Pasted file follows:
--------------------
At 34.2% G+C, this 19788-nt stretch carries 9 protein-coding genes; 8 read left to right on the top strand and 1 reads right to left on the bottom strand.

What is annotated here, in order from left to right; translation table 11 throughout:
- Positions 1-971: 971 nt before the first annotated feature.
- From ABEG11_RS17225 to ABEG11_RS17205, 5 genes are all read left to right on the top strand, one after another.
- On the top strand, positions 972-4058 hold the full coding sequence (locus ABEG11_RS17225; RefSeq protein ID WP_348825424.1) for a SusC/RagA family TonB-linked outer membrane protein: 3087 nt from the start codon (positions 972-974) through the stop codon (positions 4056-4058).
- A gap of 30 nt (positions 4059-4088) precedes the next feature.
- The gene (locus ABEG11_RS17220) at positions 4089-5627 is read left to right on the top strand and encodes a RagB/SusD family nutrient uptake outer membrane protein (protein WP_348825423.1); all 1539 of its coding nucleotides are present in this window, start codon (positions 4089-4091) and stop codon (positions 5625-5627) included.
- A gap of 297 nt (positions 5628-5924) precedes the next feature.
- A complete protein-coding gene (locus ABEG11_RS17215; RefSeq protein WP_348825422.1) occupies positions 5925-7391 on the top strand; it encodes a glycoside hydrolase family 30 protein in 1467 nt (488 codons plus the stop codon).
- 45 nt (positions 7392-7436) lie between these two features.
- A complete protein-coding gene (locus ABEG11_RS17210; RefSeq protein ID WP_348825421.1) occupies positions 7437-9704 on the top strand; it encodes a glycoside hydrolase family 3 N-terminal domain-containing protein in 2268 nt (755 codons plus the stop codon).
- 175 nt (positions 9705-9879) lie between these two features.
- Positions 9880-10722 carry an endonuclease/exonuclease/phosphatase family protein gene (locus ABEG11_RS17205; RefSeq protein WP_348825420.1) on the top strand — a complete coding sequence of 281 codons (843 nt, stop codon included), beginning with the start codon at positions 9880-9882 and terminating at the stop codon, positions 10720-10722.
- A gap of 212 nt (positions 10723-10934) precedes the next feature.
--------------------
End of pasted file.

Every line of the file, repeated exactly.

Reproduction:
At 34.2% G+C, this 19788-nt stretch carries 9 protein-coding genes; 8 read left to right on the top strand and 1 reads right to left on the bottom strand.

What is annotated here, in order from left to right; translation table 11 throughout:
- Positions 1-971: 971 nt before the first annotated feature.
- From ABEG11_RS17225 to ABEG11_RS17205, 5 genes are all read left to right on the top strand, one after another.
- On the top strand, positions 972-4058 hold the full coding sequence (locus ABEG11_RS17225; RefSeq protein ID WP_348825424.1) for a SusC/RagA family TonB-linked outer membrane protein: 3087 nt from the start codon (positions 972-974) through the stop codon (positions 4056-4058).
- A gap of 30 nt (positions 4059-4088) precedes the next feature.
- The gene (locus ABEG11_RS17220) at positions 4089-5627 is read left to right on the top strand and encodes a RagB/SusD family nutrient uptake outer membrane protein (protein WP_348825423.1); all 1539 of its coding nucleotides are present in this window, start codon (positions 4089-4091) and stop codon (positions 5625-5627) included.
- A gap of 297 nt (positions 5628-5924) precedes the next feature.
- A complete protein-coding gene (locus ABEG11_RS17215; RefSeq protein WP_348825422.1) occupies positions 5925-7391 on the top strand; it encodes a glycoside hydrolase family 30 protein in 1467 nt (488 codons plus the stop codon).
- 45 nt (positions 7392-7436) lie between these two features.
- A complete protein-coding gene (locus ABEG11_RS17210; RefSeq protein ID WP_348825421.1) occupies positions 7437-9704 on the top strand; it encodes a glycoside hydrolase family 3 N-terminal domain-containing protein in 2268 nt (755 codons plus the stop codon).
- 175 nt (positions 9705-9879) lie between these two features.
- Positions 9880-10722 carry an endonuclease/exonuclease/phosphatase family protein gene (locus ABEG11_RS17205; RefSeq protein WP_348825420.1) on the top strand — a complete coding sequence of 281 codons (843 nt, stop codon included), beginning with the start codon at positions 9880-9882 and terminating at the stop codon, positions 10720-10722.
- A gap of 212 nt (positions 10723-10934) precedes the next feature.